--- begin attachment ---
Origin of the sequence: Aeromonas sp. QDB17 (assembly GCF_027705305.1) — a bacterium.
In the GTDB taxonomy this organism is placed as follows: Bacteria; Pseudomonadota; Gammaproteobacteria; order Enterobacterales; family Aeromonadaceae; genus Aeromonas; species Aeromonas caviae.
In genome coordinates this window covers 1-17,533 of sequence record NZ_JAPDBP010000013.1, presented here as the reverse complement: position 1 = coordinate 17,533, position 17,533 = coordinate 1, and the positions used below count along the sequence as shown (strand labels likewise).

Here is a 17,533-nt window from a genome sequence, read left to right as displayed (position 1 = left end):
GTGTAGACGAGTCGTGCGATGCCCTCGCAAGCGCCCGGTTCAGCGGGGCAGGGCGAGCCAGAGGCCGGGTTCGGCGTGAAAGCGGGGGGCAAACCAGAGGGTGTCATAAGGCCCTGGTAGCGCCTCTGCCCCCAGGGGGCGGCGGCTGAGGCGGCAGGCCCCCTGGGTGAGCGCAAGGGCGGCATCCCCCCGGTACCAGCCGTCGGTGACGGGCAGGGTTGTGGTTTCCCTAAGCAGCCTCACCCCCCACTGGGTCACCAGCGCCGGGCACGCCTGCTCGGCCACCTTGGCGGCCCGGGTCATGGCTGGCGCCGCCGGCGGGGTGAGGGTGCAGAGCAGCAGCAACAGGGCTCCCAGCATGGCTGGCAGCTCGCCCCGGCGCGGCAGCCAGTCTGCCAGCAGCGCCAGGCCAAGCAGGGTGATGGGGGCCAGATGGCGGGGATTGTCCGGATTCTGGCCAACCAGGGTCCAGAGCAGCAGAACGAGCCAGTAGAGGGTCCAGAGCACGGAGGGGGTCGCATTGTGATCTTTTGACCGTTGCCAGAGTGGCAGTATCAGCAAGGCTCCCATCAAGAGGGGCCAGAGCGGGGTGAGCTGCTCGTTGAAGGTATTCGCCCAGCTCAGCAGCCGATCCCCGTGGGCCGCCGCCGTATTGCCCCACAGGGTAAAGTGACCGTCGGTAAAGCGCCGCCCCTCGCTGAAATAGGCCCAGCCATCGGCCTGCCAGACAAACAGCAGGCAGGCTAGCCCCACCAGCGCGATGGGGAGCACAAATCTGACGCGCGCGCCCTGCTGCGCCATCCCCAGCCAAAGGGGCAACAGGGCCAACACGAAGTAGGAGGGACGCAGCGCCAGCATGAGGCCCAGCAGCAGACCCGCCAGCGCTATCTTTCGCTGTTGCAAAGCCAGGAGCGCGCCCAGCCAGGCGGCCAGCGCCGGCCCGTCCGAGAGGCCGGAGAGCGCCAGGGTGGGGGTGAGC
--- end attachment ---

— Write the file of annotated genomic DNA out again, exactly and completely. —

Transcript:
Origin of the sequence: Aeromonas sp. QDB17 (assembly GCF_027705305.1) — a bacterium.
In the GTDB taxonomy this organism is placed as follows: Bacteria; Pseudomonadota; Gammaproteobacteria; order Enterobacterales; family Aeromonadaceae; genus Aeromonas; species Aeromonas caviae.
In genome coordinates this window covers 1-17,533 of sequence record NZ_JAPDBP010000013.1, presented here as the reverse complement: position 1 = coordinate 17,533, position 17,533 = coordinate 1, and the positions used below count along the sequence as shown (strand labels likewise).

Here is a 17,533-nt window from a genome sequence, read left to right as displayed (position 1 = left end):
GTGTAGACGAGTCGTGCGATGCCCTCGCAAGCGCCCGGTTCAGCGGGGCAGGGCGAGCCAGAGGCCGGGTTCGGCGTGAAAGCGGGGGGCAAACCAGAGGGTGTCATAAGGCCCTGGTAGCGCCTCTGCCCCCAGGGGGCGGCGGCTGAGGCGGCAGGCCCCCTGGGTGAGCGCAAGGGCGGCATCCCCCCGGTACCAGCCGTCGGTGACGGGCAGGGTTGTGGTTTCCCTAAGCAGCCTCACCCCCCACTGGGTCACCAGCGCCGGGCACGCCTGCTCGGCCACCTTGGCGGCCCGGGTCATGGCTGGCGCCGCCGGCGGGGTGAGGGTGCAGAGCAGCAGCAACAGGGCTCCCAGCATGGCTGGCAGCTCGCCCCGGCGCGGCAGCCAGTCTGCCAGCAGCGCCAGGCCAAGCAGGGTGATGGGGGCCAGATGGCGGGGATTGTCCGGATTCTGGCCAACCAGGGTCCAGAGCAGCAGAACGAGCCAGTAGAGGGTCCAGAGCACGGAGGGGGTCGCATTGTGATCTTTTGACCGTTGCCAGAGTGGCAGTATCAGCAAGGCTCCCATCAAGAGGGGCCAGAGCGGGGTGAGCTGCTCGTTGAAGGTATTCGCCCAGCTCAGCAGCCGATCCCCGTGGGCCGCCGCCGTATTGCCCCACAGGGTAAAGTGACCGTCGGTAAAGCGCCGCCCCTCGCTGAAATAGGCCCAGCCATCGGCCTGCCAGACAAACAGCAGGCAGGCTAGCCCCACCAGCGCGATGGGGAGCACAAATCTGACGCGCGCGCCCTGCTGCGCCATCCCCAGCCAAAGGGGCAACAGGGCCAACACGAAGTAGGAGGGACGCAGCGCCAGCATGAGGCCCAGCAGCAGACCCGCCAGCGCTATCTTTCGCTGTTGCAAAGCCAGGAGCGCGCCCAGCCAGGCGGCCAGCGCCGGCCCGTCCGAGAGGCCGGAGAGCGCCAGGGTGGGGGTGAGC